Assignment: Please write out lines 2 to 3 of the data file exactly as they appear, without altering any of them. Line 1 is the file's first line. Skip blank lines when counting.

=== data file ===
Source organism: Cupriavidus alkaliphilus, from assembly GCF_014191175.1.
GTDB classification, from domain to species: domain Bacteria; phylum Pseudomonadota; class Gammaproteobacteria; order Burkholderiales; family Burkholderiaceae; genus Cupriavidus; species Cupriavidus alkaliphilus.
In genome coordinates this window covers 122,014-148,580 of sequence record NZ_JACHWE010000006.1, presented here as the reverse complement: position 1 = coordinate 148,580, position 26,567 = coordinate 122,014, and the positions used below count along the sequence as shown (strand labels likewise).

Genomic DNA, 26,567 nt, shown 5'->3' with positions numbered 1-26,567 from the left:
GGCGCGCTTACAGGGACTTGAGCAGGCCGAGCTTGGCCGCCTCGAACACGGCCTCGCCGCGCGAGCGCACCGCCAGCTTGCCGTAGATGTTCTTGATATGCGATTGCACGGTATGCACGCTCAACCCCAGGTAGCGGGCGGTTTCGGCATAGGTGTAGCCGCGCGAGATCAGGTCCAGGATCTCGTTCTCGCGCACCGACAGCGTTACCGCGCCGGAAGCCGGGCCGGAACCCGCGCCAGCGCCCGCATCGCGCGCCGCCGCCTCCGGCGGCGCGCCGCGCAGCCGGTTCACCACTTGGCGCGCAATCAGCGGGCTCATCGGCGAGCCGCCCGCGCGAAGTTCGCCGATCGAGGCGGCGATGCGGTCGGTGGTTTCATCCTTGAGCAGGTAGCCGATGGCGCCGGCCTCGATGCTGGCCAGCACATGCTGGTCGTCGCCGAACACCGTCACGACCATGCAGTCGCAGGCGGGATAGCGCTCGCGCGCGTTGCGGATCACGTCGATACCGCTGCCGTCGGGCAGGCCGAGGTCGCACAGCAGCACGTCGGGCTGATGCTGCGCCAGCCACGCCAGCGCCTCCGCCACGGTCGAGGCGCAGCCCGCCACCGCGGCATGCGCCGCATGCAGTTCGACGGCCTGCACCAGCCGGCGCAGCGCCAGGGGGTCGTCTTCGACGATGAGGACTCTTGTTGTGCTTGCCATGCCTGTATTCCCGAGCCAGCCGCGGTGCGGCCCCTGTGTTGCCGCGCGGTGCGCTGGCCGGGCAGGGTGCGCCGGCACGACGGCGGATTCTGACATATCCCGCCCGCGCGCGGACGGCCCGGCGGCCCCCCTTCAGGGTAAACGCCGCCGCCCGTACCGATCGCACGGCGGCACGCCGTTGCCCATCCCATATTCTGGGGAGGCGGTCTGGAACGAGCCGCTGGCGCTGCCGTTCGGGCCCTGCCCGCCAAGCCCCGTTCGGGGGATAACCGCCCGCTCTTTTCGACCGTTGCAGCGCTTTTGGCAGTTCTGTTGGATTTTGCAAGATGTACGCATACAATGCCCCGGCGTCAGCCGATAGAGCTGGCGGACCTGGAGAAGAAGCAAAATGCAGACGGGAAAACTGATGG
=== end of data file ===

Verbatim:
GTDB classification, from domain to species: domain Bacteria; phylum Pseudomonadota; class Gammaproteobacteria; order Burkholderiales; family Burkholderiaceae; genus Cupriavidus; species Cupriavidus alkaliphilus.
In genome coordinates this window covers 122,014-148,580 of sequence record NZ_JACHWE010000006.1, presented here as the reverse complement: position 1 = coordinate 148,580, position 26,567 = coordinate 122,014, and the positions used below count along the sequence as shown (strand labels likewise).